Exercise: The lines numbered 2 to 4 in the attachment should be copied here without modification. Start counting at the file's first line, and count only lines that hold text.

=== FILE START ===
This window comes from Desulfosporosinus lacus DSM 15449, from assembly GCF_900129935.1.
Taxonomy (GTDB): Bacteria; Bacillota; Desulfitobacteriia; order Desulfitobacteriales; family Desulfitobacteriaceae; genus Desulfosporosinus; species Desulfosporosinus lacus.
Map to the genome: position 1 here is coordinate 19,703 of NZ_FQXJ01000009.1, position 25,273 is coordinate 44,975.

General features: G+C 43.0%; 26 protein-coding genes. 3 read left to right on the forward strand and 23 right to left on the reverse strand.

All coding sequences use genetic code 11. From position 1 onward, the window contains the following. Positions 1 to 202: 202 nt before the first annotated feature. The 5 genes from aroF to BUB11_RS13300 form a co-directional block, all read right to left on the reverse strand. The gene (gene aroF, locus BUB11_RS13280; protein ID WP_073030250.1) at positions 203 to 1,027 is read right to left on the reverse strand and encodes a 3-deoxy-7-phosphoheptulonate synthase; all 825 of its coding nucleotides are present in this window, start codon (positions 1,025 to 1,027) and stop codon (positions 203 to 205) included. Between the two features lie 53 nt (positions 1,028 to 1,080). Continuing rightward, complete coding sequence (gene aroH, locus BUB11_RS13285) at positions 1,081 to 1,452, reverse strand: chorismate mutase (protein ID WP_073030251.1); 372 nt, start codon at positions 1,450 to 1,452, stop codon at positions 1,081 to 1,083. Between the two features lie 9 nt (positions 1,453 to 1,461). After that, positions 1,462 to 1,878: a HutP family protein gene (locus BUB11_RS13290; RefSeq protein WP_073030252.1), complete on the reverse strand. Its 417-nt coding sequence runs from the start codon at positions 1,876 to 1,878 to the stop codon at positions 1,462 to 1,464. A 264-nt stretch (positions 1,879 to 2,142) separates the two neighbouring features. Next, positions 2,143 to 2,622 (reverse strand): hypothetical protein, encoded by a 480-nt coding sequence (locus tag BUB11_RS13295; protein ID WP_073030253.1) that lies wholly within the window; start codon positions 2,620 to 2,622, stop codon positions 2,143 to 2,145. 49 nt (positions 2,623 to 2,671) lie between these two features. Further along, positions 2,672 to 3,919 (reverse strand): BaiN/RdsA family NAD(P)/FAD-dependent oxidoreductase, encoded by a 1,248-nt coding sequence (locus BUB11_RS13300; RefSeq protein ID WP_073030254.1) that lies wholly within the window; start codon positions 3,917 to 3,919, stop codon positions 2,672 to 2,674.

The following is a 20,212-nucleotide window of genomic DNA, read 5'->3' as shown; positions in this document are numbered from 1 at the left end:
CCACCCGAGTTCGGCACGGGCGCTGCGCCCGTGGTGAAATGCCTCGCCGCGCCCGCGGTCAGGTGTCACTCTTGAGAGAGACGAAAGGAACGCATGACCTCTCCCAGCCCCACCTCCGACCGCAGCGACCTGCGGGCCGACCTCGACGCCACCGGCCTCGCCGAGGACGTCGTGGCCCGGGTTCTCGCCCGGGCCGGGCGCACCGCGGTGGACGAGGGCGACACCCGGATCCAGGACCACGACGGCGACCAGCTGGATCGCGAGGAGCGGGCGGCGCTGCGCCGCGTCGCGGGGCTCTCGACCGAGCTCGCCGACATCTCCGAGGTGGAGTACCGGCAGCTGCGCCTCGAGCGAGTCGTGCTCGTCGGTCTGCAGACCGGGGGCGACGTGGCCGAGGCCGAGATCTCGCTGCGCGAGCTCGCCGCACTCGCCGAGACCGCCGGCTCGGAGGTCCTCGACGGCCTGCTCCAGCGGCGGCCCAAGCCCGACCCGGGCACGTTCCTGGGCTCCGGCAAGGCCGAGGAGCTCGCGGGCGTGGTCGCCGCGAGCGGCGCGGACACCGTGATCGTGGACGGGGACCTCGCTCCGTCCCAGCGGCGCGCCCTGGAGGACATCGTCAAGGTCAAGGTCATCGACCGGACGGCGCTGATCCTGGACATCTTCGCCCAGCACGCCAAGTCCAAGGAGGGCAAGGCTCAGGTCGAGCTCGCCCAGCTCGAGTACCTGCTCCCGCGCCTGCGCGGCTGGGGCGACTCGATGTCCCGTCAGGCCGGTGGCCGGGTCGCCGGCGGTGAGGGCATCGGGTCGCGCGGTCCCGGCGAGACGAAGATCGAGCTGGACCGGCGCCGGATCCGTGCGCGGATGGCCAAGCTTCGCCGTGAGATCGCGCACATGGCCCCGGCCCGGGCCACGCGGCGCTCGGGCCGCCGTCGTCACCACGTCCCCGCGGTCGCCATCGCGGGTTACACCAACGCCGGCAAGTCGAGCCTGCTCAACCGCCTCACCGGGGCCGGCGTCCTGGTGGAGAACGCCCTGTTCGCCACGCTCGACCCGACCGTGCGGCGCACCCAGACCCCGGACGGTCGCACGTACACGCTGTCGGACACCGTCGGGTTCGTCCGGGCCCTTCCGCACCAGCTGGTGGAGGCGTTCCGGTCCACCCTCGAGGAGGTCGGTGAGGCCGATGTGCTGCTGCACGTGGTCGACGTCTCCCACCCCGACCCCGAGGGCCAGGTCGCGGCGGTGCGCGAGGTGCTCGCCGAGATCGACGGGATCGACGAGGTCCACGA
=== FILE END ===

Taxonomy (GTDB): Bacteria; Bacillota; Desulfitobacteriia; order Desulfitobacteriales; family Desulfitobacteriaceae; genus Desulfosporosinus; species Desulfosporosinus lacus.
Map to the genome: position 1 here is coordinate 19,703 of NZ_FQXJ01000009.1, position 25,273 is coordinate 44,975.

General features: G+C 43.0%; 26 protein-coding genes. 3 read left to right on the forward strand and 23 right to left on the reverse strand.